The DBE program requirements under the U.S. DOT's DBE regulation in 49 CFR part 26 are applicable to FHWA design-build projects. The STDs may establish an overall DBE contract goal for design-build projects. The design-builder in turn may establish appropriate goals for the subcontracts it lets to meet the overall design-build contract goal. The STDs are to maintain oversight of the design-builder's activities to ensure compliance with the provisions of 49 CFR part 26.
We are proposing several different changes to § 635.107. First, we are proposing to change the title from “Small and disadvantaged business participation” to “Participation by disadvantaged business enterprise.” This is being done to be consistent with the terminology in the U.S. DOT's DBE program in 49 CFR part 26. Paragraph (a) would also be modified to provide the correct reference to 49 CFR part 26.
Second, we are proposing to add new paragraph (b) to clarify how DBE requirements will apply to design-build projects. These provisions would state that offerors do not need to furnish the specific commitment information required by 49 CFR 26.53(b)(2) prior to the award of a contract. However, the design-builder must indicate that it can obtain the necessary DBE commitments. If the design-builder cannot obtain the necessary commitments, it must document to the STD its good faith efforts, as described in 49 CFR 26.53. Under 49 CFR 26.53(e), the STD or contracting agency must maintain oversight to ensure contractual requirements are met throughout the life of the contract. Lastly, the proposed rule would prohibit STDs from providing additional credit during the proposal evaluation process for offerors who indicate that they will attain DBE participation above the contract goal. The DBE program requirements are one of many contractual requirements which are binding on the design-builder; however, STDs must not give preferences to offerors who exceed the DBE contract goals.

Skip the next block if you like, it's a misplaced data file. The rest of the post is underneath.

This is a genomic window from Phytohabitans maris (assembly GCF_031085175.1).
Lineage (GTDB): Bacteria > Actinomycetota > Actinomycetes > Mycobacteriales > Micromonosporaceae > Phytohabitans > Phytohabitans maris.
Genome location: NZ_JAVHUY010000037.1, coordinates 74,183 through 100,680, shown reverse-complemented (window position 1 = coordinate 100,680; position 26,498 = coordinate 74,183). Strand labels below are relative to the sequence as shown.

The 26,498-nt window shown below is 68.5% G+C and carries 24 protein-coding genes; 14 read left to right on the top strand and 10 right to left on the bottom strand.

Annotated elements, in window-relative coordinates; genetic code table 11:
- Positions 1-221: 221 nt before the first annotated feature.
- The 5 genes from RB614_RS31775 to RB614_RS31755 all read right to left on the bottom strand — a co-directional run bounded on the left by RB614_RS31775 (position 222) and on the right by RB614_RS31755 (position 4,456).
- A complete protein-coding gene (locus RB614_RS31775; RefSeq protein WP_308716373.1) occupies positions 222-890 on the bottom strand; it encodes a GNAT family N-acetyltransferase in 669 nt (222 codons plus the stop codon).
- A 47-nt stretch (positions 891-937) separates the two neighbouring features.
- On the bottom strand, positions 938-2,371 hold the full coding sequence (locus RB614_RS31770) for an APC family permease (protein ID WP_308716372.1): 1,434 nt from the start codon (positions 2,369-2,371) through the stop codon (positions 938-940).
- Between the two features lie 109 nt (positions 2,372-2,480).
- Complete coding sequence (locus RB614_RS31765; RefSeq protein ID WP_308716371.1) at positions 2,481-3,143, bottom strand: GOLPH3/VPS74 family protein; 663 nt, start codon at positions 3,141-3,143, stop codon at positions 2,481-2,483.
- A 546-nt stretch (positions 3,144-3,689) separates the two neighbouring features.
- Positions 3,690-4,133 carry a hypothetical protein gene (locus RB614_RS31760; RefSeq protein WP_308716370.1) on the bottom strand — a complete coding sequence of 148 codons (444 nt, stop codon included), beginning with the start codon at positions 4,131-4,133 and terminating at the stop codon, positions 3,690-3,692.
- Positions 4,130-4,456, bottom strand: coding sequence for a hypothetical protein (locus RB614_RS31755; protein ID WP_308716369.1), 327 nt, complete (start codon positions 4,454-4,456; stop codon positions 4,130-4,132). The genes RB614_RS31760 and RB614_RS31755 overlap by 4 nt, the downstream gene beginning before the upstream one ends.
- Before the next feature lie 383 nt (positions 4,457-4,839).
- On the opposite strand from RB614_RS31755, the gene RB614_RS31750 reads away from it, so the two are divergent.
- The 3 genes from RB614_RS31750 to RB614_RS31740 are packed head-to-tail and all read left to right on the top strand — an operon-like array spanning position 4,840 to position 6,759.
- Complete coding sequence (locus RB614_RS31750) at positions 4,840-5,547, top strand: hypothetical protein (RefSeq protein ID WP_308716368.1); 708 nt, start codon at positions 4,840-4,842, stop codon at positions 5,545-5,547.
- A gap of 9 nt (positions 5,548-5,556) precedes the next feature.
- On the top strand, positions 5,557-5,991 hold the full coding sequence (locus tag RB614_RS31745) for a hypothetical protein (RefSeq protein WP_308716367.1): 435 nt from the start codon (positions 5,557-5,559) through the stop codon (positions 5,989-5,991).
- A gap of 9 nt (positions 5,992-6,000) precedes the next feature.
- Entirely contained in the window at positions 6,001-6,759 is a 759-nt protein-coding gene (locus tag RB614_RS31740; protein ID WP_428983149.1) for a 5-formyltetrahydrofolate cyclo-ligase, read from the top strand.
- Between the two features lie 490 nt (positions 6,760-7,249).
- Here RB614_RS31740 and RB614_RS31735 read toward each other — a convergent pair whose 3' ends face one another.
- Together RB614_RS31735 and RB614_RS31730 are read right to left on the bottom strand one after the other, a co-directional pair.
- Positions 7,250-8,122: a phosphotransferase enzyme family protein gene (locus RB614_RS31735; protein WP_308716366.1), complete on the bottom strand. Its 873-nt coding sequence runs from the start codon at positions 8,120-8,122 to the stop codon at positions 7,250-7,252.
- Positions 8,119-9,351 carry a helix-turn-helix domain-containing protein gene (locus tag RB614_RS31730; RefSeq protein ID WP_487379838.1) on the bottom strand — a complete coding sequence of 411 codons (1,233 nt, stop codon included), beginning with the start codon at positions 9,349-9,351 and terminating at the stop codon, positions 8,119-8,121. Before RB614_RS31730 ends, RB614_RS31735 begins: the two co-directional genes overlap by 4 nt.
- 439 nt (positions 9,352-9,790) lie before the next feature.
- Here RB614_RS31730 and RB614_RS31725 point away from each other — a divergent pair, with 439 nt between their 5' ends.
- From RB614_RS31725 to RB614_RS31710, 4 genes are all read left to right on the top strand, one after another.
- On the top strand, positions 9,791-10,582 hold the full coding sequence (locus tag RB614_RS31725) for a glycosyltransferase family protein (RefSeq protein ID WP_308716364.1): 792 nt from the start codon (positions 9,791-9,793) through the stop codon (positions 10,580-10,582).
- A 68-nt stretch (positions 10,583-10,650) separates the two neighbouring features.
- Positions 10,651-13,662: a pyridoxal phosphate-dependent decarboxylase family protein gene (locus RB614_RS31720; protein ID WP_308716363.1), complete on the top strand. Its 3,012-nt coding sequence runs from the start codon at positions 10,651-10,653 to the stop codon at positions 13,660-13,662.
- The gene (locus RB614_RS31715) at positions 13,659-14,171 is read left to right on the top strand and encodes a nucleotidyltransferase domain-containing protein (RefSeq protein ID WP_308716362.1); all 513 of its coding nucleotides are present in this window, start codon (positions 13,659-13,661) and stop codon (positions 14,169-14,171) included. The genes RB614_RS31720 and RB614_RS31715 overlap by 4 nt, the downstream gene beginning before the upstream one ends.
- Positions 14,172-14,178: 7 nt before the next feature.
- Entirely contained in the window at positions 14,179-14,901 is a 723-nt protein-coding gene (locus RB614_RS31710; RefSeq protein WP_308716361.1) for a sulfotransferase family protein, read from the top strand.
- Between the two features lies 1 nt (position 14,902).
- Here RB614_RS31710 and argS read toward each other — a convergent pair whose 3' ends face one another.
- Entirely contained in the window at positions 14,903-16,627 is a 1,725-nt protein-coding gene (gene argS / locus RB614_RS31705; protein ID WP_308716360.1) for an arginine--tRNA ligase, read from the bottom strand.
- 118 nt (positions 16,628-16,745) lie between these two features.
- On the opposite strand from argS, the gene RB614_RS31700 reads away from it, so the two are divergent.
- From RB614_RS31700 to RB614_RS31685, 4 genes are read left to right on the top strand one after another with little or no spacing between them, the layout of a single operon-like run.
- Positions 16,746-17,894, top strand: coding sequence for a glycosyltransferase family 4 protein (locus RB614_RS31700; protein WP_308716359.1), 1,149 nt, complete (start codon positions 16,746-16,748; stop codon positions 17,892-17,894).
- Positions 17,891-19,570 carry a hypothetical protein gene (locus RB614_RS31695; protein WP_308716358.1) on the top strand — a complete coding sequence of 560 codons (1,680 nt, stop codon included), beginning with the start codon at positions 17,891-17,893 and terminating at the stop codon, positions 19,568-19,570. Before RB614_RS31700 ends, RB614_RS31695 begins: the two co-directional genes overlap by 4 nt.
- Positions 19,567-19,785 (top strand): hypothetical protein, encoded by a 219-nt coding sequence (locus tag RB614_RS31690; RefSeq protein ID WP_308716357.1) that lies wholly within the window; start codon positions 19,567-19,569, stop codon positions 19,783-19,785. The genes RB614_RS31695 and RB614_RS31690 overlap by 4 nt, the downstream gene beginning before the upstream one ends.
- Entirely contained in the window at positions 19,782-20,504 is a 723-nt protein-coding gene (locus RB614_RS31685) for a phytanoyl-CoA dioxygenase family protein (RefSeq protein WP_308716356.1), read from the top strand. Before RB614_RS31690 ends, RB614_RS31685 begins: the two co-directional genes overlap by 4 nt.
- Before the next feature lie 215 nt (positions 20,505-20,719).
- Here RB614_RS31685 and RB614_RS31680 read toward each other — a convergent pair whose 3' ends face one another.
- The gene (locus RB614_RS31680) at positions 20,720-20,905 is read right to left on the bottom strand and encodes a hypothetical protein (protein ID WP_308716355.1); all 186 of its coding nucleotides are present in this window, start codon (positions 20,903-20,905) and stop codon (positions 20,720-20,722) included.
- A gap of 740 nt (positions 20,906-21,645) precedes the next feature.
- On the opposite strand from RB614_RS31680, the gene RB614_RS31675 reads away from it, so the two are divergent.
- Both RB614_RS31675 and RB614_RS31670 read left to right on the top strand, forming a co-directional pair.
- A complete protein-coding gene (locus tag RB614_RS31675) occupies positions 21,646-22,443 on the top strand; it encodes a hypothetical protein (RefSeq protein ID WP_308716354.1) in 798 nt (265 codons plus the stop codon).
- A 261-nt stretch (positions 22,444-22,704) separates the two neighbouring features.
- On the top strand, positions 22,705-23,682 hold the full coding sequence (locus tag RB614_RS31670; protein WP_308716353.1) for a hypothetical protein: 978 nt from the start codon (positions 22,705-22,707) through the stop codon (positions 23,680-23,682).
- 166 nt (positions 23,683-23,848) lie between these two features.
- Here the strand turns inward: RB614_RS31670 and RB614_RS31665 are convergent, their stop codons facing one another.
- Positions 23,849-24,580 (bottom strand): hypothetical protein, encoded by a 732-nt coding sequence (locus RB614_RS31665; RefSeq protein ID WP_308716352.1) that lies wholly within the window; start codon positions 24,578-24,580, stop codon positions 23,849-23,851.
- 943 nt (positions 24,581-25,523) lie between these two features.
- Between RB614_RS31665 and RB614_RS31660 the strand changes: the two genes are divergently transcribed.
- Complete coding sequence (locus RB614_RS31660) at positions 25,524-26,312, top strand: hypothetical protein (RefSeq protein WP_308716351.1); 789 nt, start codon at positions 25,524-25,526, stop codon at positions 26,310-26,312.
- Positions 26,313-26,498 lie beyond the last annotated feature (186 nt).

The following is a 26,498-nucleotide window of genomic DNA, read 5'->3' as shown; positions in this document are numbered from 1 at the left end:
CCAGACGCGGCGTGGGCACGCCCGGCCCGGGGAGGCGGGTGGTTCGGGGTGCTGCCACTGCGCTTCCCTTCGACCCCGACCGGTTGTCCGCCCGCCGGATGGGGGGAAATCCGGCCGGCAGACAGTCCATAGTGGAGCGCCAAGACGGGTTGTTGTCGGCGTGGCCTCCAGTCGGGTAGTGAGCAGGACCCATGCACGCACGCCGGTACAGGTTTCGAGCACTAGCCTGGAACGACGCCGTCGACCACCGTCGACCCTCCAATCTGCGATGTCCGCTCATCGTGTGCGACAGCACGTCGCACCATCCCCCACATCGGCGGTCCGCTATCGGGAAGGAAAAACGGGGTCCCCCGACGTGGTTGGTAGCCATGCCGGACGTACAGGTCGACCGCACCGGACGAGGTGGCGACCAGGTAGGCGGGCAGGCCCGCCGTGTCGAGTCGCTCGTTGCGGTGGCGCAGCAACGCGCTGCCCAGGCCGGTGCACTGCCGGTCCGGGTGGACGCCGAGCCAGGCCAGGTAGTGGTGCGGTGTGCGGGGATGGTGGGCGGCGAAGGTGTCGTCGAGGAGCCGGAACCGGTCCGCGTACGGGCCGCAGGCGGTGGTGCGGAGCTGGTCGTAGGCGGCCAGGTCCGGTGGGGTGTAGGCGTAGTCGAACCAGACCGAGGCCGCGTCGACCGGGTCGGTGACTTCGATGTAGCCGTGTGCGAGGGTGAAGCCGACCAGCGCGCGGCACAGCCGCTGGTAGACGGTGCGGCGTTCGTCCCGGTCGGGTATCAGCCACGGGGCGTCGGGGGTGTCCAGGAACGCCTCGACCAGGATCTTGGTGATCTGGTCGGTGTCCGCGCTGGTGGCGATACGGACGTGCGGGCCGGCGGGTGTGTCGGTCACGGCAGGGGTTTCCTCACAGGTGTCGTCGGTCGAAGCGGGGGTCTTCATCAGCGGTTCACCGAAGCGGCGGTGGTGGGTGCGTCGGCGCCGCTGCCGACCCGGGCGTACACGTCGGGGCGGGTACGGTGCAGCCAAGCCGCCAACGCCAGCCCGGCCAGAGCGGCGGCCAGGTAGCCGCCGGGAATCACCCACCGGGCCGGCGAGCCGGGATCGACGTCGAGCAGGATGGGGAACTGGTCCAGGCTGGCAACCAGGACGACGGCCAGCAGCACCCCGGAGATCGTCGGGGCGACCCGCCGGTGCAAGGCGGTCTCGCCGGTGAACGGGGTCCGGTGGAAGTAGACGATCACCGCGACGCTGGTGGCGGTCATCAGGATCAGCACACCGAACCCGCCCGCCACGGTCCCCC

Section 635.109 Standardized changed condition clauses
Section 1307(b) of TEA-21 modified 23 U.S.C. 112(e)(2) such that the FHWA's requirement to utilize standardized changed condition clauses on all Federal-aid construction projects will not apply to design-build projects. However, depending on the level of risk sharing between the STD and the design-builder, modified versions of these clauses may be appropriate in certain circumstances.
During the pre-rule meeting with the AASHTO and industry, the AGC stated that the proposed rule should require the use of a changed condition clause in design-build contracts. The AGC asserted that such clauses will limit litigation and reduce overall project cost by precluding the need to include contingencies in prices for unknown conditions or for undertaking extensive pre-proposal geologic studies. The ACEC addressed this issue indirectly in recommending that the preliminary design should be advanced to the point where risks, such as differing site conditions, are identified and properly allocated. The other associations did not comment on this issue.
The FHWA believes that certain elements of the standardized changed condition clauses may be appropriate for certain design-build projects. Others may be included at the discretion of the contracting agency depending on the risk allocation for a given project. Specifically, the differing site conditions clause (or a modified version of the clause in 23 CFR 635.109(a)(1)) may be specified by an owner depending on the specific risks and responsibilities which are being allocated to the design-builder.
The “Suspensions of Work Ordered by the Engineer” clause is appropriate in any situation where the contracting agency suspends or delays the work for an unreasonable time period. Therefore, the FHWA is requiring its use on all design-build contracts.